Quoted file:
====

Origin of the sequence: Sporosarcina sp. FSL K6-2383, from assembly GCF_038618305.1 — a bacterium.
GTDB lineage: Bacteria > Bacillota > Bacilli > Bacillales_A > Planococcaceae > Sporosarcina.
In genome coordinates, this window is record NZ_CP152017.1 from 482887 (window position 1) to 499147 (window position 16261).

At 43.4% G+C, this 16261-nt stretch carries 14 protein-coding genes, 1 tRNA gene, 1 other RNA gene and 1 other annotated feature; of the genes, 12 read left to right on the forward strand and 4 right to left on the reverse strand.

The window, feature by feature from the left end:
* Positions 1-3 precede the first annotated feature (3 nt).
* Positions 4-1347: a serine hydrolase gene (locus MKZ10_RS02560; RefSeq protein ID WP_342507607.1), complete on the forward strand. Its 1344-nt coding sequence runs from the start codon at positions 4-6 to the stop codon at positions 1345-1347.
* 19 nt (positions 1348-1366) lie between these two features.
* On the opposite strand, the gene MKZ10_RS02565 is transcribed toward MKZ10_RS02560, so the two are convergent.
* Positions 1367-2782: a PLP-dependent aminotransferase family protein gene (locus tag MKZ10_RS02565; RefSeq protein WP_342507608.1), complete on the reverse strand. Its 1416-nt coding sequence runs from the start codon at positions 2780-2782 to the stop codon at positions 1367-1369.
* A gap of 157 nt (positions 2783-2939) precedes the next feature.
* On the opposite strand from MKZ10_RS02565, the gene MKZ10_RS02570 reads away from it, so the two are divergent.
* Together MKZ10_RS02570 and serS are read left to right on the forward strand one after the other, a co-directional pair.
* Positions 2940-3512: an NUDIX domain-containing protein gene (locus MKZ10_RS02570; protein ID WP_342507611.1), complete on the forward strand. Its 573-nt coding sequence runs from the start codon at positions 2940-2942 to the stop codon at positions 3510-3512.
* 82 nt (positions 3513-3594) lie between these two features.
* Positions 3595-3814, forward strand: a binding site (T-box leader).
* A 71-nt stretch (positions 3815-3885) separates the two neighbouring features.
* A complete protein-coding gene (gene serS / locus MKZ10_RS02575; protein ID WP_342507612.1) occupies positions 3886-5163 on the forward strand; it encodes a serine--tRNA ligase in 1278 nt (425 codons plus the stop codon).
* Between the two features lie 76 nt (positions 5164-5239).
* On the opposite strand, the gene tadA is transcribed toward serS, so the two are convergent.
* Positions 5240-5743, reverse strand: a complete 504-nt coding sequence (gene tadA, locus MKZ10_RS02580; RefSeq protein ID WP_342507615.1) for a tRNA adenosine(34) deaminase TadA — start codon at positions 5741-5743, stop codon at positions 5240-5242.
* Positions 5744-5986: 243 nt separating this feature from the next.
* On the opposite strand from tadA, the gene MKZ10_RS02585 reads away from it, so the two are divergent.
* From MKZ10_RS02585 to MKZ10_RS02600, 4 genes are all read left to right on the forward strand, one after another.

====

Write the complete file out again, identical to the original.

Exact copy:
Origin of the sequence: Sporosarcina sp. FSL K6-2383, from assembly GCF_038618305.1 — a bacterium.
GTDB lineage: Bacteria > Bacillota > Bacilli > Bacillales_A > Planococcaceae > Sporosarcina.
In genome coordinates, this window is record NZ_CP152017.1 from 482887 (window position 1) to 499147 (window position 16261).

At 43.4% G+C, this 16261-nt stretch carries 14 protein-coding genes, 1 tRNA gene, 1 other RNA gene and 1 other annotated feature; of the genes, 12 read left to right on the forward strand and 4 right to left on the reverse strand.

The window, feature by feature from the left end:
* Positions 1-3 precede the first annotated feature (3 nt).
* Positions 4-1347: a serine hydrolase gene (locus MKZ10_RS02560; RefSeq protein ID WP_342507607.1), complete on the forward strand. Its 1344-nt coding sequence runs from the start codon at positions 4-6 to the stop codon at positions 1345-1347.
* 19 nt (positions 1348-1366) lie between these two features.
* On the opposite strand, the gene MKZ10_RS02565 is transcribed toward MKZ10_RS02560, so the two are convergent.
* Positions 1367-2782: a PLP-dependent aminotransferase family protein gene (locus tag MKZ10_RS02565; RefSeq protein WP_342507608.1), complete on the reverse strand. Its 1416-nt coding sequence runs from the start codon at positions 2780-2782 to the stop codon at positions 1367-1369.
* A gap of 157 nt (positions 2783-2939) precedes the next feature.
* On the opposite strand from MKZ10_RS02565, the gene MKZ10_RS02570 reads away from it, so the two are divergent.
* Together MKZ10_RS02570 and serS are read left to right on the forward strand one after the other, a co-directional pair.
* Positions 2940-3512: an NUDIX domain-containing protein gene (locus MKZ10_RS02570; protein ID WP_342507611.1), complete on the forward strand. Its 573-nt coding sequence runs from the start codon at positions 2940-2942 to the stop codon at positions 3510-3512.
* 82 nt (positions 3513-3594) lie between these two features.
* Positions 3595-3814, forward strand: a binding site (T-box leader).
* A 71-nt stretch (positions 3815-3885) separates the two neighbouring features.
* A complete protein-coding gene (gene serS / locus MKZ10_RS02575; protein ID WP_342507612.1) occupies positions 3886-5163 on the forward strand; it encodes a serine--tRNA ligase in 1278 nt (425 codons plus the stop codon).
* Between the two features lie 76 nt (positions 5164-5239).
* On the opposite strand, the gene tadA is transcribed toward serS, so the two are convergent.
* Positions 5240-5743, reverse strand: a complete 504-nt coding sequence (gene tadA, locus MKZ10_RS02580; RefSeq protein ID WP_342507615.1) for a tRNA adenosine(34) deaminase TadA — start codon at positions 5741-5743, stop codon at positions 5240-5242.
* Positions 5744-5986: 243 nt separating this feature from the next.
* On the opposite strand from tadA, the gene MKZ10_RS02585 reads away from it, so the two are divergent.
* From MKZ10_RS02585 to MKZ10_RS02600, 4 genes are all read left to right on the forward strand, one after another.